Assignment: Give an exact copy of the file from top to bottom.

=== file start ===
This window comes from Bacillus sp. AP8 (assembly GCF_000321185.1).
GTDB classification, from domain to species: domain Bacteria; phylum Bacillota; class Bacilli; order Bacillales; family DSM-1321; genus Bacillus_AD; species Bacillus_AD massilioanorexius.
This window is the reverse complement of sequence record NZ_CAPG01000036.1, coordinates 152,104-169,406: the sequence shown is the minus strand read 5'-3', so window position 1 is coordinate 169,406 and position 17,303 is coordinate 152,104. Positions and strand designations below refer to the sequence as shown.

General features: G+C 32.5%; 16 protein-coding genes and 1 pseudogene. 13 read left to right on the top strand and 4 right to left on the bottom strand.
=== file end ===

This window comes from Bacillus sp. AP8 (assembly GCF_000321185.1).
GTDB classification, from domain to species: domain Bacteria; phylum Bacillota; class Bacilli; order Bacillales; family DSM-1321; genus Bacillus_AD; species Bacillus_AD massilioanorexius.
This window is the reverse complement of sequence record NZ_CAPG01000036.1, coordinates 152,104-169,406: the sequence shown is the minus strand read 5'-3', so window position 1 is coordinate 169,406 and position 17,303 is coordinate 152,104. Positions and strand designations below refer to the sequence as shown.

General features: G+C 32.5%; 16 protein-coding genes and 1 pseudogene. 13 read left to right on the top strand and 4 right to left on the bottom strand.